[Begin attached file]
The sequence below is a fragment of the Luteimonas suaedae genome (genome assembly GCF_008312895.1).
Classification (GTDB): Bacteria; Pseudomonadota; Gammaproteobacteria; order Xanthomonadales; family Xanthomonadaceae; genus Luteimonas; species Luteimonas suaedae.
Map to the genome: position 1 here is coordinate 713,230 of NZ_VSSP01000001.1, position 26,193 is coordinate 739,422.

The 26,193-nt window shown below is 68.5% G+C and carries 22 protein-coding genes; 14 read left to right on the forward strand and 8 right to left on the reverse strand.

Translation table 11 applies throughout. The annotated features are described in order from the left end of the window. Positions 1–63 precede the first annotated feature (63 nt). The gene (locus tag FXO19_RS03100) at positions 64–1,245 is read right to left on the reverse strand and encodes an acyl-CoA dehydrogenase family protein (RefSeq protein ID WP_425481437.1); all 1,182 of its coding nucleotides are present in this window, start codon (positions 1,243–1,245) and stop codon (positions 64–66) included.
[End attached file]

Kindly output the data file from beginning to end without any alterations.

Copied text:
The sequence below is a fragment of the Luteimonas suaedae genome (genome assembly GCF_008312895.1).
Classification (GTDB): Bacteria; Pseudomonadota; Gammaproteobacteria; order Xanthomonadales; family Xanthomonadaceae; genus Luteimonas; species Luteimonas suaedae.
Map to the genome: position 1 here is coordinate 713,230 of NZ_VSSP01000001.1, position 26,193 is coordinate 739,422.

The 26,193-nt window shown below is 68.5% G+C and carries 22 protein-coding genes; 14 read left to right on the forward strand and 8 right to left on the reverse strand.

Translation table 11 applies throughout. The annotated features are described in order from the left end of the window. Positions 1–63 precede the first annotated feature (63 nt). The gene (locus tag FXO19_RS03100) at positions 64–1,245 is read right to left on the reverse strand and encodes an acyl-CoA dehydrogenase family protein (RefSeq protein ID WP_425481437.1); all 1,182 of its coding nucleotides are present in this window, start codon (positions 1,243–1,245) and stop codon (positions 64–66) included.